Lucia on Oranienbrger strasse wasn’t really Sasha’s territory. Sasha was more in his element surrounded by the faux glamour of Charlottenburg. I couldn’t imagine him mixing very well in Kreuzberg with people like Robert and Milan. It is a strange thing with Yugos. Americans mix wherever they are, but with Yugos it is a little bit problematic. For one thing the issue of religion complicates everything. On top of that, an urban Yugo will turn up his nose at a country Yugo. In talking to Almir he explained to me he was from Zenica. Later I went up to Robert and I said, “that guy over there comes from your home town.” “Oh?” said Robert. He looked over briefly at Almir. “Is he a Muslim?” I told him I thought he was. Robert made no move to go over and introduce himself.

Then Sasha showed up. He was wearing a grey pin stripe suit and red tie and looked like a fish out of water in the enforced casual vibe of Lucia. Amazingly he seemed to hit it off with Robert’s Serbian friend. I couldn’t understand what he was saying, but I it was clear he had launched into his well-rehearsed account of his exploits as doorman, casino owner, paramilitary soldier, and owner of a nagelneue Audi (sometimes it was an Audi, sometimes Porsche). Usually Sasha’s materialistic boasting had a tendency to put off many people, particularly cultivated Yugos. But Robert’s friend seemed amazingly  fairly interested in what Sasha had to say. He offered Sasha a cigarette from his pack.

“You see,” said Sasha to me, “that is the way to offer a cigarette. Not like you American bauer.”

Then Milan from Shazalakazoo showed up. I introduced him to Sasha. Milan with his  cheap, underground threads, Sasha with his suit and tie – I could tell the two wouldn’t mix. Sasha again gave his routine story. This time it was a BMW he drove around with in Belgrade. Milan just sat there listening to him, not saying anything. Later, after Sasha had left Milan said, “Who the fuck is that guy? He asked me if I was a DJ. I said yes. He asked me if I knew the DJ at Legija’s discoteque. I said no. He said, ‘what are you? A techno DJ,’ I said no, but to these people everything like what we do is techno.”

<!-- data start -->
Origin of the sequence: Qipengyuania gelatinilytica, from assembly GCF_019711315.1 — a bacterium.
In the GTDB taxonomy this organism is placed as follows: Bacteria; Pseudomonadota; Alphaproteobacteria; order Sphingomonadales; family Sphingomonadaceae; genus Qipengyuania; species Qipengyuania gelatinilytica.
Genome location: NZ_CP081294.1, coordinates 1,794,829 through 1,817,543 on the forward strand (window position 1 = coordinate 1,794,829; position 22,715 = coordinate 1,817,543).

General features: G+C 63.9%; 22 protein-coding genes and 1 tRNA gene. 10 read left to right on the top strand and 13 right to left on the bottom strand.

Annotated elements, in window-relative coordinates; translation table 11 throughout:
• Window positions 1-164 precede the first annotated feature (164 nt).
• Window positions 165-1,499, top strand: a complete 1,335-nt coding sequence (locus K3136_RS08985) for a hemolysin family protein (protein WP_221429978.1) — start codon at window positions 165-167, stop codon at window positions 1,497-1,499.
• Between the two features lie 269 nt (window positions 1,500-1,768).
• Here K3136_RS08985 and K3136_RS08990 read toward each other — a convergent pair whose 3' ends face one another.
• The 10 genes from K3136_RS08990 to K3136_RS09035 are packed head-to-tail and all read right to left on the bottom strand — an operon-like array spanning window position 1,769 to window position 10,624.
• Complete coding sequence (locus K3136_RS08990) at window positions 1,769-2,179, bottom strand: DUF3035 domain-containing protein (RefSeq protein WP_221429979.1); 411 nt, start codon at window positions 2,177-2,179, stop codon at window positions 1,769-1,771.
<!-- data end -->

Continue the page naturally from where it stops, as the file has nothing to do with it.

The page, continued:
Later, Sasha turned to me.

Dieser Affe,” said Sasha. “That monkey. Is he a Gypsy or something?”

I had a couple more drinks. Club Mate, Bionade, vodka. The guys behind the bar were all gay and there was one guy who was a real transvistite. The music they played was this really annoying electro shit.

“They really like this gay electro shit in Berlin, don’t they,” said Milan. 

We got to talking about Hamburg. Milan had just come from Hamburg and he told me how anarchists had broken the windows of a McDonalds in St. Pauli. I said they did the same thing here in Berlin when McDonalds opened up in Kreuzberg. Then they smashed the windows of the new Subway on Schlesische Straße. At the moment there were battles  in Friedrichshain between police and anarchists, who had stormed into a couple of chic Laden and thrown acid all over the place. They were fighting gentrification and the yuppies.

“You can’t stop the golden hand of capitalism,” said Milan.

He explained that the same shit was happening in Belgrade. They were closing down the old kafanas and opening up slick, modern places that sold muffins instead of of burek.

“I don’t want muffins, mother-fuck. I want burek. It’s in my genetics,” said Milan.

Milan told me a little of what he and Uroš were involved with musically. Lately, instead of making use of trubaći samples they had been using live recordings, going down to Belgrade main station and corralling itinerant Gypsy brass musicians, who wait around there for someone with a wedding or something to organize, then recording these guys and using their riffs in their tracks.

They had been to Germany a number of times, playing at Balkan parties around the country. They had been to Dresden, which is full of Russians, according to Milan, and they had been to Hamburg, which was a very cool city. Milan liked the German girls.

“With Serbian girls you have to spend a lot of time and money, bringing them out and buying things for them. But with German girls they are all over you immediately with none of that Serbian bullshit. You just tell them, ‘I want to eat you,’ and  you go from there.”

I didn’t want to make such a long night of it. Milan invited me to their gig the next night in Prenzlauerberg and we parted ways at around eleven and I went back to Halensee.